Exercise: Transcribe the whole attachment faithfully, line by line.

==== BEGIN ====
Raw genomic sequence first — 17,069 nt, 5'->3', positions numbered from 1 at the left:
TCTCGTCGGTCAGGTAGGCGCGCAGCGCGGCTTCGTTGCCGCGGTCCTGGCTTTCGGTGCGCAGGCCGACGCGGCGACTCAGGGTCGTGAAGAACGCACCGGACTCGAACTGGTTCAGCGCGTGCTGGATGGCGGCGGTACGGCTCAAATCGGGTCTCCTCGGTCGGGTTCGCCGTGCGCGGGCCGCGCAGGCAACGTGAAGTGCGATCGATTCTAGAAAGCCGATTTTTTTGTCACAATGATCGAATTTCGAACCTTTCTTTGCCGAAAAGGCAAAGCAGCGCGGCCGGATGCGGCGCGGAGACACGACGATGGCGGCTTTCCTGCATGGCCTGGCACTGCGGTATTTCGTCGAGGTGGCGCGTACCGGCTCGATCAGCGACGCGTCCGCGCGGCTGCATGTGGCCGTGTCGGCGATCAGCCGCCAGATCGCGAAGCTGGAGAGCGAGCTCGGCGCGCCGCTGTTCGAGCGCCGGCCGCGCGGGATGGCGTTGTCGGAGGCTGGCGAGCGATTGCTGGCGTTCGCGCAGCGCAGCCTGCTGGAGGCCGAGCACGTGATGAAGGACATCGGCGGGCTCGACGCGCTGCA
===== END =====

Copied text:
Raw genomic sequence first — 17,069 nt, 5'->3', positions numbered from 1 at the left:
TCTCGTCGGTCAGGTAGGCGCGCAGCGCGGCTTCGTTGCCGCGGTCCTGGCTTTCGGTGCGCAGGCCGACGCGGCGACTCAGGGTCGTGAAGAACGCACCGGACTCGAACTGGTTCAGCGCGTGCTGGATGGCGGCGGTACGGCTCAAATCGGGTCTCCTCGGTCGGGTTCGCCGTGCGCGGGCCGCGCAGGCAACGTGAAGTGCGATCGATTCTAGAAAGCCGATTTTTTTGTCACAATGATCGAATTTCGAACCTTTCTTTGCCGAAAAGGCAAAGCAGCGCGGCCGGATGCGGCGCGGAGACACGACGATGGCGGCTTTCCTGCATGGCCTGGCACTGCGGTATTTCGTCGAGGTGGCGCGTACCGGCTCGATCAGCGACGCGTCCGCGCGGCTGCATGTGGCCGTGTCGGCGATCAGCCGCCAGATCGCGAAGCTGGAGAGCGAGCTCGGCGCGCCGCTGTTCGAGCGCCGGCCGCGCGGGATGGCGTTGTCGGAGGCTGGCGAGCGATTGCTGGCGTTCGCGCAGCGCAGCCTGCTGGAGGCCGAGCACGTGATGAAGGACATCGGCGGGCTCGACGCGCTGCA